We present AFrame, a developer friendly method to isolate untrusted third-party code from the host applications. The isolation achieved by AFrame covers not only the process/permission isolation, but also the display and input isolation. Our AFrame framework is implemented through a minimal change to the existing Android code base; our evaluation results demonstrate that it is effective in isolating the privileges of untrusted third-party code from applications with reasonable performance overhead.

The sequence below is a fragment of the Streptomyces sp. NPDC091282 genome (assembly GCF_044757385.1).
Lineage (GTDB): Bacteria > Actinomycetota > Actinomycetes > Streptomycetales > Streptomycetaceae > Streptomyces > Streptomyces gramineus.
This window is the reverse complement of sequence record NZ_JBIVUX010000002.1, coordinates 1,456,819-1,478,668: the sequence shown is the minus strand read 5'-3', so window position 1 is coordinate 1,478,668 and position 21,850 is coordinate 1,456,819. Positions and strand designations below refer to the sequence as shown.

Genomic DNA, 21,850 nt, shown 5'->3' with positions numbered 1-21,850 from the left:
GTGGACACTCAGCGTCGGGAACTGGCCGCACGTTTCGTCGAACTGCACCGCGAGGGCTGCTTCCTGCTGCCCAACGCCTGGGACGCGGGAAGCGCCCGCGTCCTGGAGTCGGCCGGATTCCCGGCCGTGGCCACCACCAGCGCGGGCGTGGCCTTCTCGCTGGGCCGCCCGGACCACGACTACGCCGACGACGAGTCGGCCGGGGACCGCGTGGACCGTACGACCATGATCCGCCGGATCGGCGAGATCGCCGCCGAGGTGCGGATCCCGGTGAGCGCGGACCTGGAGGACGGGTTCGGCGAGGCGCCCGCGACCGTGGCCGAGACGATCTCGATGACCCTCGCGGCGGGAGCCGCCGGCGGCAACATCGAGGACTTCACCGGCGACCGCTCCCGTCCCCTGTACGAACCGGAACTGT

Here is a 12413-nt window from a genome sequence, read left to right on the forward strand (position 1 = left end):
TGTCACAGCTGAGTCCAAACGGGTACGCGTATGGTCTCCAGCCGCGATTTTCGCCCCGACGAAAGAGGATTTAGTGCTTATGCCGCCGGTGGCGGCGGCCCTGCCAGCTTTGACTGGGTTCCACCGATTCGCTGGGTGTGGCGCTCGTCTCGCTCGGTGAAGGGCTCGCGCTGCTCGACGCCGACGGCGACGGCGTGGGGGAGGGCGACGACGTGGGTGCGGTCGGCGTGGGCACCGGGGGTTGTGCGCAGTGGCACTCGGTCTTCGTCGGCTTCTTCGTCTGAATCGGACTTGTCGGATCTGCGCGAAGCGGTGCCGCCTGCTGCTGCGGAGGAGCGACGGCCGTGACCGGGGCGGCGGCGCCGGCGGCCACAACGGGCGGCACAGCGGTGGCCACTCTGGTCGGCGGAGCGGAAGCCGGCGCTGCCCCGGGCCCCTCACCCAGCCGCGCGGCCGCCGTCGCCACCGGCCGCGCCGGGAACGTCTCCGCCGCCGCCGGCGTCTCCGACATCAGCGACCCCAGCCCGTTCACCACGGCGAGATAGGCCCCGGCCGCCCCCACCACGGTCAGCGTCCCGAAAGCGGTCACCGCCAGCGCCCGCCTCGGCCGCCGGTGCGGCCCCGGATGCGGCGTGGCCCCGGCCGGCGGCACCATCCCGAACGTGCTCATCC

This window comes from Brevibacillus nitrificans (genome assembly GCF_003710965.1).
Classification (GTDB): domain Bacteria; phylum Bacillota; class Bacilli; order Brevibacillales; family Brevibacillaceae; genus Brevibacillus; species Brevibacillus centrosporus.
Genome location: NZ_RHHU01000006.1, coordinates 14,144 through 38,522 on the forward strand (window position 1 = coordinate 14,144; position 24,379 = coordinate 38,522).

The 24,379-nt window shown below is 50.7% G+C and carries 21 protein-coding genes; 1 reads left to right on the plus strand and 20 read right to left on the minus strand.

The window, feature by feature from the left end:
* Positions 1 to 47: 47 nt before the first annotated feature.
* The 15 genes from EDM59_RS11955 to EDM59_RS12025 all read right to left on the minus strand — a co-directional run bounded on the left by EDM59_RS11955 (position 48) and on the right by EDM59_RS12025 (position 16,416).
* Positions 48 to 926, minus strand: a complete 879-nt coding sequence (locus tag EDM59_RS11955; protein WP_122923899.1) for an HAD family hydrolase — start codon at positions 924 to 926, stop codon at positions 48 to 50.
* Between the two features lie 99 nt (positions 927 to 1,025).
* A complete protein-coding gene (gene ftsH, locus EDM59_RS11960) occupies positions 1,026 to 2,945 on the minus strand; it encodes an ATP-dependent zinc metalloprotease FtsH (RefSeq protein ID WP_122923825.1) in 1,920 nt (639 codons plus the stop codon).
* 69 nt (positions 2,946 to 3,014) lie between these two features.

Today’s smartphone operating systems frequently fail to provide users with adequate control over and visibility into how third-party applications use their private data. We address these shortcomings with TaintDroid, an efﬁcient, system-wide dynamic taint tracking and analysis system capable of simultaneously tracking multiple sources of sensitive data. TaintDroid provides realtime analysis by leveraging Android’s virtualized execution environment. TaintDroid incurs only 14% performance overhead on a CPU-bound micro-benchmark and imposes negligible overhead on interactive third-party applications. Using TaintDroid to monitor the behavior of 30 popular third-party Android applications, we found 68 instances of potential misuse of users’ private information across 20 applications. Monitoring sensitive data with TaintDroid provides informed use of third-party applications for phone users and valuable input for smartphone security service ﬁrms seeking to identify misbehaving applications.